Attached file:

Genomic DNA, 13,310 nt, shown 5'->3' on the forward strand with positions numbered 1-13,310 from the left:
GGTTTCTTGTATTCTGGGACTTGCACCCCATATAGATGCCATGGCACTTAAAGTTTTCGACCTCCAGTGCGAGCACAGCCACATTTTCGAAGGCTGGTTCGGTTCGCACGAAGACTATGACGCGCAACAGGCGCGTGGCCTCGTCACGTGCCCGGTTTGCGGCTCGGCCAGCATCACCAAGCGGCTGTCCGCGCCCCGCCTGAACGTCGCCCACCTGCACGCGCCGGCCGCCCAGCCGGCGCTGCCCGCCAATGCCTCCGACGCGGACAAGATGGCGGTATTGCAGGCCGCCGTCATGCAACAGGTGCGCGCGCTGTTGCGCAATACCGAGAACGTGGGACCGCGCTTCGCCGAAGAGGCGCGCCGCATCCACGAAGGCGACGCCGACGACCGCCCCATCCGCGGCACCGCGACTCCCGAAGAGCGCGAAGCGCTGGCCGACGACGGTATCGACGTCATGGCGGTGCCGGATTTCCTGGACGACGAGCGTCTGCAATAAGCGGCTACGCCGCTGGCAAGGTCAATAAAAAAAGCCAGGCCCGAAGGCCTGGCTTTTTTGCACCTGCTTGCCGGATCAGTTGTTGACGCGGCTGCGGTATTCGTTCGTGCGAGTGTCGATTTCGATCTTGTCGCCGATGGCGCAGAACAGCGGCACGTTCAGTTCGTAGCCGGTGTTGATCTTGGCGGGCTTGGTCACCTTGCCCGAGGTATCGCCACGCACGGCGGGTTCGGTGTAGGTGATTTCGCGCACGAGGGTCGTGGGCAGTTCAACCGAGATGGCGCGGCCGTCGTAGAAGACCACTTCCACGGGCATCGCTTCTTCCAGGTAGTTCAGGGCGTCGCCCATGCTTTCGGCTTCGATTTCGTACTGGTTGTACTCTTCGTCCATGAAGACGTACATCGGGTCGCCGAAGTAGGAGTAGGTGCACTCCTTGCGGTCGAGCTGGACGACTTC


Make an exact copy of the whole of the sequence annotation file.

Genomic DNA, 13,310 nt, shown 5'->3' on the forward strand with positions numbered 1-13,310 from the left:
GGTTTCTTGTATTCTGGGACTTGCACCCCATATAGATGCCATGGCACTTAAAGTTTTCGACCTCCAGTGCGAGCACAGCCACATTTTCGAAGGCTGGTTCGGTTCGCACGAAGACTATGACGCGCAACAGGCGCGTGGCCTCGTCACGTGCCCGGTTTGCGGCTCGGCCAGCATCACCAAGCGGCTGTCCGCGCCCCGCCTGAACGTCGCCCACCTGCACGCGCCGGCCGCCCAGCCGGCGCTGCCCGCCAATGCCTCCGACGCGGACAAGATGGCGGTATTGCAGGCCGCCGTCATGCAACAGGTGCGCGCGCTGTTGCGCAATACCGAGAACGTGGGACCGCGCTTCGCCGAAGAGGCGCGCCGCATCCACGAAGGCGACGCCGACGACCGCCCCATCCGCGGCACCGCGACTCCCGAAGAGCGCGAAGCGCTGGCCGACGACGGTATCGACGTCATGGCGGTGCCGGATTTCCTGGACGACGAGCGTCTGCAATAAGCGGCTACGCCGCTGGCAAGGTCAATAAAAAAAGCCAGGCCCGAAGGCCTGGCTTTTTTGCACCTGCTTGCCGGATCAGTTGTTGACGCGGCTGCGGTATTCGTTCGTGCGAGTGTCGATTTCGATCTTGTCGCCGATGGCGCAGAACAGCGGCACGTTCAGTTCGTAGCCGGTGTTGATCTTGGCGGGCTTGGTCACCTTGCCCGAGGTATCGCCACGCACGGCGGGTTCGGTGTAGGTGATTTCGCGCACGAGGGTCGTGGGCAGTTCAACCGAGATGGCGCGGCCGTCGTAGAAGACCACTTCCACGGGCATCGCTTCTTCCAGGTAGTTCAGGGCGTCGCCCATGCTTTCGGCTTCGATTTCGTACTGGTTGTACTCTTCGTCCATGAAGACGTACATCGGGTCGCCGAAGTAGGAGTAGGTGCACTCCTTGCGGTCGAGCTGGACGACTTC